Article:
In January 2006, Gazprom cut off all gas supplies and transit through Ukraine over non-payment and “diversion” of Europe-bound gas for Ukraine’s domestic needs.
A similar tug-of-war in 2009 led to a two-week drop in gas supply in 18 European nations in the dead of winter after Gazprom shut down Ukrainian transit.
January 2020 may see part three of the disruption as a 10-year transit contract between Ukraine and Russia ends on December 31 with no sign of the two sides successfully negotiating a new deal.
“We are ready for constructive work and for gas transit via Ukraine and for gas supplies to Ukraine. With a significant price reduction – unlike the price consumers pay in Ukraine,” Russian President Vladimir Putin said on October 30.
Gazprom in mid-November offered to extend the existing contract for a year, provided Naftogas dropped some $22bn of lawsuits. One suit, asking for $5.2bn in damages over assets seized by Russia after Crimea’s annexation, is being considered by The Hague’s Permanent Court of Arbitration.
Ukraine’s energy minister, Oleksiy Orzchel, immediately called the offer “unacceptable”, while Naftogaz said it wanted the new contract to include a fixed amount of gas to be transited via Ukraine – even threatening that Europe-bound Russian gas would instead be pumped into Ukrainian storage tanks as “gas of unidentified owner”, Naftogaz’s Vitrenko said on Facebook on Tuesday.
Meanwhile, European customers await the worst.
Poland’s largest gas company, PGNiG, has already expressed concern over the possibility of a crisis on Europe’s gas market if no deal is reached by the end of the year.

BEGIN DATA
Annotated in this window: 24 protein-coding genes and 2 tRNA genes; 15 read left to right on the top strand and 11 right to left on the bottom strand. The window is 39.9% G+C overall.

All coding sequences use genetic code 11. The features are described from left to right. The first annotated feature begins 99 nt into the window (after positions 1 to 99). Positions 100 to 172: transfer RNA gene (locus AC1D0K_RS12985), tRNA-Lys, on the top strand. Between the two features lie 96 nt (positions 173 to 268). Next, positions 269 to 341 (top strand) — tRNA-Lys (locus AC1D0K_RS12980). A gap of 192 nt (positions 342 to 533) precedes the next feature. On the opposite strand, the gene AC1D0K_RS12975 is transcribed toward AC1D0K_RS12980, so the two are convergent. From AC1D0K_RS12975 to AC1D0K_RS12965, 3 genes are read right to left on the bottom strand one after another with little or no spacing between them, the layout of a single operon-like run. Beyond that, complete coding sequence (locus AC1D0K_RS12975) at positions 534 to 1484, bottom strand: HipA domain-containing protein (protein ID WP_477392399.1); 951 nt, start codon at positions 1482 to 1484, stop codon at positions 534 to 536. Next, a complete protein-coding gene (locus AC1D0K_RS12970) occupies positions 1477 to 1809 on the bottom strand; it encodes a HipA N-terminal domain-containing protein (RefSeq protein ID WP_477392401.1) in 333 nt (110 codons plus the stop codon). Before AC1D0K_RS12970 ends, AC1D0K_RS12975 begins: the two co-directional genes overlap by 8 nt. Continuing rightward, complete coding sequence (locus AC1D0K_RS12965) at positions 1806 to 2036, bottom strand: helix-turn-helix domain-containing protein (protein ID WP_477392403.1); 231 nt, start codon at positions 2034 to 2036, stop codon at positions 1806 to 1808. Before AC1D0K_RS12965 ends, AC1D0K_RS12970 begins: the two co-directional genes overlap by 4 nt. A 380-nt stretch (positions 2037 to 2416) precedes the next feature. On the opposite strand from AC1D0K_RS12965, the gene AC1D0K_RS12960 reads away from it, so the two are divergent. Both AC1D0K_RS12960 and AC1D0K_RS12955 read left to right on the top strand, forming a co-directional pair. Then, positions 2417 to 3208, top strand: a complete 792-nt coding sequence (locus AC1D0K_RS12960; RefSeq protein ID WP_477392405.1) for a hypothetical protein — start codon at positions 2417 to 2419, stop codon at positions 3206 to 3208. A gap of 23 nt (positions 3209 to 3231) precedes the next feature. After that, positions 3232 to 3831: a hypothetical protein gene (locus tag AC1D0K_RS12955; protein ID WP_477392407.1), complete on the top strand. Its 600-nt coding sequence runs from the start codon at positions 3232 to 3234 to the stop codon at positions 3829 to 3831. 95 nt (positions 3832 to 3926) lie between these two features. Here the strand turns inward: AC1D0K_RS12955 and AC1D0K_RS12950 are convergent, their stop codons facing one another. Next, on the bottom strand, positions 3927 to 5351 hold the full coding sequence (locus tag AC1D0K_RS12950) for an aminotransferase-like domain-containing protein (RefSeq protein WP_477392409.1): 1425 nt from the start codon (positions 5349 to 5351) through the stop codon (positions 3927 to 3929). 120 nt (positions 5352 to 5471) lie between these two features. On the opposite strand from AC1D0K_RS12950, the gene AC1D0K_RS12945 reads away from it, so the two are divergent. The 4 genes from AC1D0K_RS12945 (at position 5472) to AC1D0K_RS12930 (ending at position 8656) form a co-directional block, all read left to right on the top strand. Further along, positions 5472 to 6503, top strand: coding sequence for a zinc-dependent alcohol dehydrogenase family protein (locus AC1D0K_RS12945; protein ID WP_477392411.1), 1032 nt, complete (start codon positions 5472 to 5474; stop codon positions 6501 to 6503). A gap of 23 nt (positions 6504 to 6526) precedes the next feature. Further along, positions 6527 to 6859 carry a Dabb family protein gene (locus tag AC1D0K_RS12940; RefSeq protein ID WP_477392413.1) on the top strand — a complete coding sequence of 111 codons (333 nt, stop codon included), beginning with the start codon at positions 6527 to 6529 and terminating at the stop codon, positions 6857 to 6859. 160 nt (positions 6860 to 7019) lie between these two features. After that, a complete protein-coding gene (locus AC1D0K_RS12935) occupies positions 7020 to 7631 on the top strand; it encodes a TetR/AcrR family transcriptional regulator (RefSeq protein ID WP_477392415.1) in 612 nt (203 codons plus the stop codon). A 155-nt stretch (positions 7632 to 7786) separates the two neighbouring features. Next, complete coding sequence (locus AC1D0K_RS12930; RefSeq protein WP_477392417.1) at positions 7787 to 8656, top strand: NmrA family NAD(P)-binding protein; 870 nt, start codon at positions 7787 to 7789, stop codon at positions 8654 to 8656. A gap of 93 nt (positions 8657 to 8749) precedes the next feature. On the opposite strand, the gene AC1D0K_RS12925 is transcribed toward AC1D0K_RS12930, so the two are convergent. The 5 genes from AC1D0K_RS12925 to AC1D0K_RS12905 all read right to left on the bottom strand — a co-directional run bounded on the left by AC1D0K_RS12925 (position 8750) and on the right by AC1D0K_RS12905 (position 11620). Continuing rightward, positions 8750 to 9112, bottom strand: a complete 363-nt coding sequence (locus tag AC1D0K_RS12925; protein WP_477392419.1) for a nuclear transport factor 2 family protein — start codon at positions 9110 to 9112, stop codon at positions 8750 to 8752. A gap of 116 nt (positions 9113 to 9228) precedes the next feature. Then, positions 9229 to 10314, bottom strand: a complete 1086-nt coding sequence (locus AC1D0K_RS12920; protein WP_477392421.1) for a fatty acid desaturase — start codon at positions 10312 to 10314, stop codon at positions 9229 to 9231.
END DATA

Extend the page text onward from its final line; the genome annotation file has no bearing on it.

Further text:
“Everyone has full storage,” Piotr Wozniak told a news conference on November 14 as he showed a map of storage centres in Poland, Germany, Austria, Czech Republic, Slovakia and Ukraine.
“We call it a map of fear, as we have not seen such storage levels for years,” he said.
Even if agreed, the new deal may not last long.
Next year, Russia is hoping to complete Nord Stream 2, the world’s longest offshore pipeline, now being built in the Baltic Sea to circumvent Ukraine and transport up to 55 BCM of Russian gas to Germany – doubling the existing supply.
Washington has firmly opposed the project.
US Vice-President Mike Pence said in April that Germany would become “a captive of Russia” once the $11bn, 1,200-km (745.6-mile) project is operational. The White House pledged to sanction each company involved in the project, and US Secretary of State Mike Pompeo said the Kremlin used “energy as a lever of pressure on Europe”.
Germany, however, seems to be determined to become the biggest benefactor of Nord Stream 2.
“It will be getting cheaper Russian gas. It will lessen the risk of disruption of gas supply caused by the hybrid war between Russia and Ukraine,” Kyiv-based energy expert Hennady Ryabtsev told Al Jazeera.
But the Kremlin may shoot itself in the foot if it decides to stop the gas transit through Ukraine.
“Apart from the cuts in the transit fees that go to [Ukraine’s] state budget, lower pressure in the transit pipeline jeopardises the reliability and uninterrupted operation of gas supplies to the Ukrainian customers in southern and eastern regions of Ukraine,” – the Russian-speaking, pro-Moscow parts of Ukraine